Crosshatch of memories
The Years carries us through a dizzying journey of a young woman growing up in France between the years 1941 to 2006; it is a crosshatch of screen memories, newspaper headlines, corporeal residues, diffused longings, the student unrest of May 1968, and meeting grounds of national and global politics, as the French government ban young Muslim girls from wearing headscarves, on the world stage Imam Khomeini pronounces a death sentence on Salman Rushdie.
As second-wave feminism percolates into France, ushering in an era of sexual liberation, corporeal autonomy and reproductive rights for women, in the backdrop French philosophers Michel Foucault, Jacques Lacan, Roland Barthes, and Jean Baudrillard walk into the lecture theatres of Paris-Sorbonne University like luminary gurus ‘awash in language hitherto unseen’.
Occasionally, behind this torrential stream of personal memories and collective consciousness, one senses the mastery of Ernaux, like a surgeon calmly performing an autopsy. As the narrative progresses, it becomes difficult to discern whether we are standing alongside her in the operation theatre and admiring the acuity of the manoeuvres, or we are just lying anesthetised on the operating table, dimly aware of some unspeakable process unfolding and impressing itself upon us.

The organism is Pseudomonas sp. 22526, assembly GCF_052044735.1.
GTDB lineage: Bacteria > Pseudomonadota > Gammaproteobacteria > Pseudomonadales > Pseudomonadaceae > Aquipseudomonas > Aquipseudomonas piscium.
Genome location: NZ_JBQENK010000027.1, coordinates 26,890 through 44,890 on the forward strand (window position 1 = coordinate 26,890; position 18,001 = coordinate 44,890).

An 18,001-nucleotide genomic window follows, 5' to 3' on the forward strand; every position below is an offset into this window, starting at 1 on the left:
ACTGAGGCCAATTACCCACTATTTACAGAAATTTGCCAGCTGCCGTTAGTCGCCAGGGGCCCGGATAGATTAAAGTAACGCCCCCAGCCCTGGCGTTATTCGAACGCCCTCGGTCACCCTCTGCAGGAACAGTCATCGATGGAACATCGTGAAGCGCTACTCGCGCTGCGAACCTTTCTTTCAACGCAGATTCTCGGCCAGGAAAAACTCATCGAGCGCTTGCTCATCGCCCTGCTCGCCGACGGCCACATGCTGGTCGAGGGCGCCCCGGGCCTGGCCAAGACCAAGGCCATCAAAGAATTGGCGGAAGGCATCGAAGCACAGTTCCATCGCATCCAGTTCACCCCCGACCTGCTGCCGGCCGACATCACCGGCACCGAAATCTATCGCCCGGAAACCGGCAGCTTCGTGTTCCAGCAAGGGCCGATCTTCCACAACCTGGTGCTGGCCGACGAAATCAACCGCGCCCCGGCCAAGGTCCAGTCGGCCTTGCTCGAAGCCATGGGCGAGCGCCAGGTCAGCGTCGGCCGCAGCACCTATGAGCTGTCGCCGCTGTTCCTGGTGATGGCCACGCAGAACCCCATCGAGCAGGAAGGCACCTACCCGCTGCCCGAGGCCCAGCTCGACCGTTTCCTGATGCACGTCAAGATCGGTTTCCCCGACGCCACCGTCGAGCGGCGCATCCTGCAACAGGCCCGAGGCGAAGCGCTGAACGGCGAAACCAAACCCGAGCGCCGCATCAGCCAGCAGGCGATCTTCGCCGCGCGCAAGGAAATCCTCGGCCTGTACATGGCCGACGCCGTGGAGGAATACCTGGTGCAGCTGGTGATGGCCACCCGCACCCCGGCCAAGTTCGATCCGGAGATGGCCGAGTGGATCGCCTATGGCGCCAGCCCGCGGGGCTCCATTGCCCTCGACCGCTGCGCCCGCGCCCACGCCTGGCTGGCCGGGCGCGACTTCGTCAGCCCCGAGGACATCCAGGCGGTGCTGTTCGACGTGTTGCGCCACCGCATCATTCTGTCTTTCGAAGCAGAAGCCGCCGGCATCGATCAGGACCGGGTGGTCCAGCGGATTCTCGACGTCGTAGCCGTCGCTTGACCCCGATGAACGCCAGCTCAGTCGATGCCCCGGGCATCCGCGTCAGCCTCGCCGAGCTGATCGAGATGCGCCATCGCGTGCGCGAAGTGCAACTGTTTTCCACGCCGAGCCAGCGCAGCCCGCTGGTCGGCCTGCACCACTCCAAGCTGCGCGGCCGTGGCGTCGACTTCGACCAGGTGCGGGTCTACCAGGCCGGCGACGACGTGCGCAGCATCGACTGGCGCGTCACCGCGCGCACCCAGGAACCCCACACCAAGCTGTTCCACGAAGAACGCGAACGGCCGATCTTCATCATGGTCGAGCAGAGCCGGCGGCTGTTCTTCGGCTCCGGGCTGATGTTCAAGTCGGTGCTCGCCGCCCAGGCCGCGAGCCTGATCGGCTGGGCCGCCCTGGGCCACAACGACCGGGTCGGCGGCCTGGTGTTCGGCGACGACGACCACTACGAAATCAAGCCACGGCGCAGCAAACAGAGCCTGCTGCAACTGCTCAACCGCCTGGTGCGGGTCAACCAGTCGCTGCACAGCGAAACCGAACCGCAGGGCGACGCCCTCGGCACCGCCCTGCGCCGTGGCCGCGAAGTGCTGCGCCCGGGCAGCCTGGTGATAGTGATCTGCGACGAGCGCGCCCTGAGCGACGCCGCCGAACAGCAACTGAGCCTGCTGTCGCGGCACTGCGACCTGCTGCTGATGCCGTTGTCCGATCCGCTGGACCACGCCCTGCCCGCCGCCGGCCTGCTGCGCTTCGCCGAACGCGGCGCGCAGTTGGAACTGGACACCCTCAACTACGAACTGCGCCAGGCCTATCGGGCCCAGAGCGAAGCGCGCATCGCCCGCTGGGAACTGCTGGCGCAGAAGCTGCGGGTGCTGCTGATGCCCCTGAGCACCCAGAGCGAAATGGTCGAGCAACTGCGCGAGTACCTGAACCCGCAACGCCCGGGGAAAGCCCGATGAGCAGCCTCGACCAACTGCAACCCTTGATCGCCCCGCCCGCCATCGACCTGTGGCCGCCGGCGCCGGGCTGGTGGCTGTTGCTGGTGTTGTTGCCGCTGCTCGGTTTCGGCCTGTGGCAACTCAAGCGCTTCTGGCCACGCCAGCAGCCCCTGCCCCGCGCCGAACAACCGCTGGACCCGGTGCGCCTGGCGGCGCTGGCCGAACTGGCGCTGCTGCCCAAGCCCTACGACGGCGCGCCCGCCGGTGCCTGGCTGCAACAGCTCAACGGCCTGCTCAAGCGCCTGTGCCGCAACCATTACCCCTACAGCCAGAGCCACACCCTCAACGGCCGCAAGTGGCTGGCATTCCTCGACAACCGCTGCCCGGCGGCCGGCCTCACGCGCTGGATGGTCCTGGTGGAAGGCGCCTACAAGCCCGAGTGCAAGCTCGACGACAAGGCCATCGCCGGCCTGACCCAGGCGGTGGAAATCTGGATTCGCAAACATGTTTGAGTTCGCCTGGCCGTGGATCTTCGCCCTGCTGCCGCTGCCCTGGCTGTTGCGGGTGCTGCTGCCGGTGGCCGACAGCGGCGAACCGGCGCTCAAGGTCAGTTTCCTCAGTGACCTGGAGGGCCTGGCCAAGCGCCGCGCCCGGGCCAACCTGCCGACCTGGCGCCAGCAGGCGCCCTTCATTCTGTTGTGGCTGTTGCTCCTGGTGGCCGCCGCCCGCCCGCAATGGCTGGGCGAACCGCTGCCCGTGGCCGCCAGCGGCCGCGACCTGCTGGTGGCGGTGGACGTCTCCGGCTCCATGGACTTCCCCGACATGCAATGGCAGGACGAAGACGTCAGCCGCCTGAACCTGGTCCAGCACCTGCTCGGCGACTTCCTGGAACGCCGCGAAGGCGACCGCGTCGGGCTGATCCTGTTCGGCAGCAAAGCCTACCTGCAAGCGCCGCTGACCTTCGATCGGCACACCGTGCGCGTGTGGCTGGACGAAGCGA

For instance, one becomes acutely aware of what the passing of time does to our memories, as Ernaux writes: “There is traffic noise in the background, and she recalls other times she has curled up this way in the daytime: on Sundays in Yvetot as a child, as she read against her mother’s back, in England as an au pair girl, wrapped in a blanket next to an electric heater… Each time, she had to leave this gentle state of torpor, get up, do home-work, go down to the street, socially exist.
“At these moments she thinks that her life could be drawn as two intersecting lines: one horizontal, which charts everything that has happened to her, everything she has seen or heard at every instant, and the other vertical, with only a few images clinging to it, spiralling down into darkness.”
The indolence of a young girl reading in bed while leaning on her mother’s back, or lying cocooned with a book under the blanket and in front of an electric heater in a foreign country while labouring as an au-pair, is a powerful political reclamation of the pleasures of intellectual repose in the everyday life of a female working-class subject. With this, Ernaux reveals the impoverished cultural imagination gilded by intellectuals and novelists belonging to a particular social class, from which proletariat women have historically been cordoned off.
A near-death experience